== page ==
Shenkar student slammed for exhibit

Art criticized for totalitarian imagery.

Art Exhibit 311 (photo credit: Courtesy)
Art Exhibit 311
(photo credit: Courtesy)
A day after Jews mourned the destruction of the First and Second Temples in Jerusalem, an art exhibit at Shenkar College of Engineering and Design has the country’s religious and right-wing communities riled up over its prophecy that a religious revolution will destroy Israel’s modern-day democracy.
While all 77 graduates from the college’s visual communications department have individual projects on display at this year’s annual graduate exhibition, local media has pounced on Yossi Even-Kama’s tendentious portrayal of the rise of a theocratic political system in the years 2020-2023.
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The project consists of four pillars charting Israel’s rightwing revolution. Yearnings for a religious revolt initially result from an Israeli-Palestinian peace agreement that the right wing opposes. After much violence and bloodshed, the new State of Judea is founded on the ruins of Israel. On the final pillar calm and peace reign – since people have lost their civil rights.
Even-Kama’s project – which critics say uses Nazi imagery – has sparked anger among those on the Right, who do not appreciate the comparison.
Yesha Council chairman Dani Dayan sees the array of pictures of large military boots and symbols that resemble swastikas as taking advantage of people’s xenophobia.
“I understand that people call it art, but in my view, it is targeted to the most primitive feelings of the public,” he told The Jerusalem Post. “It raises fear and hate toward people who are different from you.”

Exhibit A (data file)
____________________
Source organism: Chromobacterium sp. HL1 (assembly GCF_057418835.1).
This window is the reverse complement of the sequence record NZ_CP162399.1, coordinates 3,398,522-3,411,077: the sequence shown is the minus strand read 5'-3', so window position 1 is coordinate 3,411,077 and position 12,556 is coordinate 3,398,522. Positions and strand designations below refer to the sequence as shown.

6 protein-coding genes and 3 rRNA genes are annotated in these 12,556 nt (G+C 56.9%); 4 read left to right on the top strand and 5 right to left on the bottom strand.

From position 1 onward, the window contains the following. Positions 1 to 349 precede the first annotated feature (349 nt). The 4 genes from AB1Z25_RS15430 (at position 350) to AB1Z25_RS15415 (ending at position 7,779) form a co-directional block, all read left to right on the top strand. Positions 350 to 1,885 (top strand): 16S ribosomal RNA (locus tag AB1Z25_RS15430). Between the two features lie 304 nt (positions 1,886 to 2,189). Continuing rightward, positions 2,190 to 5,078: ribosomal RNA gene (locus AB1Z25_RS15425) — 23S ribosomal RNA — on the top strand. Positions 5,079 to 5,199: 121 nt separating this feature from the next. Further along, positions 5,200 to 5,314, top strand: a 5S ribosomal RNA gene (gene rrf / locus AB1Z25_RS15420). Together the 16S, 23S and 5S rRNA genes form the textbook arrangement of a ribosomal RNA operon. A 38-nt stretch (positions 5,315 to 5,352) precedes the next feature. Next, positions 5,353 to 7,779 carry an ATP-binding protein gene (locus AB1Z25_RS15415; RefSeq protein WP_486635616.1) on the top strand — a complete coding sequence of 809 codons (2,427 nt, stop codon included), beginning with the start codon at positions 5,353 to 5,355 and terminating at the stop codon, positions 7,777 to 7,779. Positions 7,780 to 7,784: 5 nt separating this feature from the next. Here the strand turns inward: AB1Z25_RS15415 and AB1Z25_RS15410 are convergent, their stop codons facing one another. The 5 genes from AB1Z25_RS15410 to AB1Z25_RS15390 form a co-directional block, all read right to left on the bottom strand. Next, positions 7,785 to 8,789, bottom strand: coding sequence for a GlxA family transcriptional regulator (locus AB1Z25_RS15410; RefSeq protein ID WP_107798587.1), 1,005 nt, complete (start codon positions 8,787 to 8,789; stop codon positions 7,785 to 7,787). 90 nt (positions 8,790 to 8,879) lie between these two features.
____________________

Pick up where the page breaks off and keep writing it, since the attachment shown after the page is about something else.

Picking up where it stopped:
Itzik Rennert, head of the visual communications department at Shenkar, refuted this view on Wednesday, telling the Post that while the imagery might be totalitarian, it was not specifically Nazi.
“Yes, the design is based on the designs of the 1930s and ’40s, but not necessarily in Germany,” he said. “It was a totalitarian time. The language is familiar, but it’s not the Nazi language, [contrary to] what people are saying.”
Despite intense pressure from both religious and non-religious organizations to remove the exhibition, college president and former education minister Yuli Tamir has refused to take down Even-Kama’s work.
According to Dayan, Tamir – who arrived at Shenkar College about a month ago – is using her new position to carry out her “sectarian” and “onesided” behavior.
“I think the most appalling thing about this is that the person who chairs Shenkar and hosts this hateful display is Yuli Tamir, who was previously the minister of education and was in charge of educating all our children,” he said.
Regardless of the political slant, however, Rennert said the school did not discourage students from expressing their personal views. So long as the projects show proper use of design techniques, he said, student ideas are welcomed at Shenkar.
“From a visual communications point of view, it’s a wonderful work that expresses the student’s views,” he said. ”We are a pluralistic academy. We don’t impose our views on our students, and we definitely allow them to exercise their freedom of speech.
“I can assure you, and I can assure your readers, that if there was an extreme rightwing project, we would also enable it,”Rennert added.
Even-Kama was not available to comment.